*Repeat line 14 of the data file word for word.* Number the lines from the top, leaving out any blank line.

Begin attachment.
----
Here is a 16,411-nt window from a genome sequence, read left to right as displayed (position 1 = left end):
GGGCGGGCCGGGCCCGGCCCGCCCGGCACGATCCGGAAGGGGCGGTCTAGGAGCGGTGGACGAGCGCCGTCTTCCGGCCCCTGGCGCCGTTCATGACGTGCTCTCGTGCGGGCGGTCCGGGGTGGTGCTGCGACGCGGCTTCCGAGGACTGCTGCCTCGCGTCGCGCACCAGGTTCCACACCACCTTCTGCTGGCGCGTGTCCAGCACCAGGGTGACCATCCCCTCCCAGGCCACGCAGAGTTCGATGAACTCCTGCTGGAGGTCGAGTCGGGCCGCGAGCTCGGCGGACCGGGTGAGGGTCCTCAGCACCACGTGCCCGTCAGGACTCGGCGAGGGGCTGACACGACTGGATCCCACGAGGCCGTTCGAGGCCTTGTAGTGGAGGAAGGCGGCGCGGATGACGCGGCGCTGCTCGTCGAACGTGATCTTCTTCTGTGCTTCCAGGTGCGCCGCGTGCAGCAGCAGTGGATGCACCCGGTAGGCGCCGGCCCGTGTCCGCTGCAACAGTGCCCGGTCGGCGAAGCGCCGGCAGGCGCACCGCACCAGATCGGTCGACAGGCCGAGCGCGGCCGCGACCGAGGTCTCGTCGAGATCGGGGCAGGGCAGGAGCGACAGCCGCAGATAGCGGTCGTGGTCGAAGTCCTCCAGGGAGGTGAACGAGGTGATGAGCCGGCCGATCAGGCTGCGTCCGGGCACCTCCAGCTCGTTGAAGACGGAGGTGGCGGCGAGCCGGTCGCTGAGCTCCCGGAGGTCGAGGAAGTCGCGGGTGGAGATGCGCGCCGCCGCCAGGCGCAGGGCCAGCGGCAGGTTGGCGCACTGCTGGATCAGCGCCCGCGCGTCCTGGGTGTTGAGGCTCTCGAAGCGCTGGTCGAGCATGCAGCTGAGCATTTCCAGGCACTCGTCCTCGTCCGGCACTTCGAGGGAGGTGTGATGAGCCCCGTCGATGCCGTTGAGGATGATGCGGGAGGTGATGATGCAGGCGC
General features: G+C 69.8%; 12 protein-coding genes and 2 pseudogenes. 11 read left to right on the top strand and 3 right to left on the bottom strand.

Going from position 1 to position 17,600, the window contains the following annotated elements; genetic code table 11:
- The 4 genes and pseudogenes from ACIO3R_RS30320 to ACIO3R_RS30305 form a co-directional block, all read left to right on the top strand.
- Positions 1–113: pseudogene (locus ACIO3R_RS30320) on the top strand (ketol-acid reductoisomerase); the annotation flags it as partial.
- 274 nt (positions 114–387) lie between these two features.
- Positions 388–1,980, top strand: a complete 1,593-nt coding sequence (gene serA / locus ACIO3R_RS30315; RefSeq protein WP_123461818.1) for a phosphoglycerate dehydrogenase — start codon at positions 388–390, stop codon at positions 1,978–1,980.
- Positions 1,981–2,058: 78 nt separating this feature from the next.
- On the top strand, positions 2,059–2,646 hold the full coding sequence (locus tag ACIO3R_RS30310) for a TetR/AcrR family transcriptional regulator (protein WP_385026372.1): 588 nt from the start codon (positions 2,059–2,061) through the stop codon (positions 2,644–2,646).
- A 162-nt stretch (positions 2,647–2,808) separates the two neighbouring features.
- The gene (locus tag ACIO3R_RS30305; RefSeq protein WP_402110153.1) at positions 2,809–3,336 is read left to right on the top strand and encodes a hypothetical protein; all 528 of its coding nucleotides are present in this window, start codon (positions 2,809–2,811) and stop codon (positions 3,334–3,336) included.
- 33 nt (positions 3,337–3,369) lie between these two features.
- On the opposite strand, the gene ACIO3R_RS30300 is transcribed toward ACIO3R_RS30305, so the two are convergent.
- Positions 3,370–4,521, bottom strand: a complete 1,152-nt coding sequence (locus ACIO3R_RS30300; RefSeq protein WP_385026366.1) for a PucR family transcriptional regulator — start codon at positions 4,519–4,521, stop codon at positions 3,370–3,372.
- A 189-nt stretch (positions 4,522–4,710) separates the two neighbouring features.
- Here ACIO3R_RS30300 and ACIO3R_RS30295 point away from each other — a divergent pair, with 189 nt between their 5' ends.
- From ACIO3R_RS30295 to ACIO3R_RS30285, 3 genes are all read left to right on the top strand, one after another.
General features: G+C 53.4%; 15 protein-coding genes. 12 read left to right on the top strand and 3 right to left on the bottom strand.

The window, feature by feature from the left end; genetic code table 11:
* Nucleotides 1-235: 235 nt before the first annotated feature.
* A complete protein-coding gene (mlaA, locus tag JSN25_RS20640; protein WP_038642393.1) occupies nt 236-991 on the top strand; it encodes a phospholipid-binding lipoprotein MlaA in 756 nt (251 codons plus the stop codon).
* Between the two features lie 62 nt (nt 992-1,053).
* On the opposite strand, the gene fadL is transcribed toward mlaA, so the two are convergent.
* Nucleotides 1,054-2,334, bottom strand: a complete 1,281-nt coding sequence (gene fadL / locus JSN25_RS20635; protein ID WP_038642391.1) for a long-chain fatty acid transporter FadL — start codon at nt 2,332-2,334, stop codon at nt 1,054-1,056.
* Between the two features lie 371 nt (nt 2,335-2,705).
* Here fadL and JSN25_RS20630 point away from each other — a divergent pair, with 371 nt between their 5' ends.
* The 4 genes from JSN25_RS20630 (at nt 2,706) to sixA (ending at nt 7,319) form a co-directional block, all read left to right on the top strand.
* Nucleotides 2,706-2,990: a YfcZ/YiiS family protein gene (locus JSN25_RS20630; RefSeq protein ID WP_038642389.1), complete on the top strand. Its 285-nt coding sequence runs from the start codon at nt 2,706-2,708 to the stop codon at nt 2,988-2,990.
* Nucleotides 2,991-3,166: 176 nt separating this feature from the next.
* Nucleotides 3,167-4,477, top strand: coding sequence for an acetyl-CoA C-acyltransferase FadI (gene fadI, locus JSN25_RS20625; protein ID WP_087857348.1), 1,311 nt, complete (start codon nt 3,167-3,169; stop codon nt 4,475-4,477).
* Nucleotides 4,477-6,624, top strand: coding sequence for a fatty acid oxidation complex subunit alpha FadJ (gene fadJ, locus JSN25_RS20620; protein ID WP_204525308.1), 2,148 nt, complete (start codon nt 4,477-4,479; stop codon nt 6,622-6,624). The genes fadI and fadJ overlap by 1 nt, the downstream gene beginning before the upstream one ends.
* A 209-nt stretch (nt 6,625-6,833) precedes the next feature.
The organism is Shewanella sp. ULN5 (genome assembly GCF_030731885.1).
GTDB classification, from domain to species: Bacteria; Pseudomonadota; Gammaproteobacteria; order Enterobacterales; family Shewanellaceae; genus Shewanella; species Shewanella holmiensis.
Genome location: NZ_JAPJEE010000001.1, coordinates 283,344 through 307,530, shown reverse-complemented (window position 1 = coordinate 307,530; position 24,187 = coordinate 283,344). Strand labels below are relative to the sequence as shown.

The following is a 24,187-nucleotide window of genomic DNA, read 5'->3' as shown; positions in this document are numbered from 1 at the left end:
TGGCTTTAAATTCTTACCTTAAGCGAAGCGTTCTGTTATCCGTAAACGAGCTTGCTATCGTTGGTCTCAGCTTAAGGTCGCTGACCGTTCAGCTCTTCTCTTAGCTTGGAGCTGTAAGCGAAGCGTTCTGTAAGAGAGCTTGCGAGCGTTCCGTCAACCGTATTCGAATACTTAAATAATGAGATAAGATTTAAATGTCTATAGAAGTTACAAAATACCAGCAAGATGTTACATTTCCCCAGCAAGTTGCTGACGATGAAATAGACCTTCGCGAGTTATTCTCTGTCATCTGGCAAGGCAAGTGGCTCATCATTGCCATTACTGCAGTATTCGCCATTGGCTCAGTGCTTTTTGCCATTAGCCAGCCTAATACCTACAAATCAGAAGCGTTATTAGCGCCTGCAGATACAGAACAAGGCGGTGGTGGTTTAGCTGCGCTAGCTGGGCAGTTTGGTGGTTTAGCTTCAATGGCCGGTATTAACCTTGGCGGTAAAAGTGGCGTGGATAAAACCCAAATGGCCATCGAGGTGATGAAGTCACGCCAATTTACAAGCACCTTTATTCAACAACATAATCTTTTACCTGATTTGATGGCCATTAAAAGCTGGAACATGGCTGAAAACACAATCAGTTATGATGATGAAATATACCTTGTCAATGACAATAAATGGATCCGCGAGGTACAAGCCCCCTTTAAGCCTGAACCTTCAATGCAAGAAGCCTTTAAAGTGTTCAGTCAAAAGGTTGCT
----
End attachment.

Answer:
- On the opposite strand, the gene ACIO3R_RS30300 is transcribed toward ACIO3R_RS30305, so the two are convergent.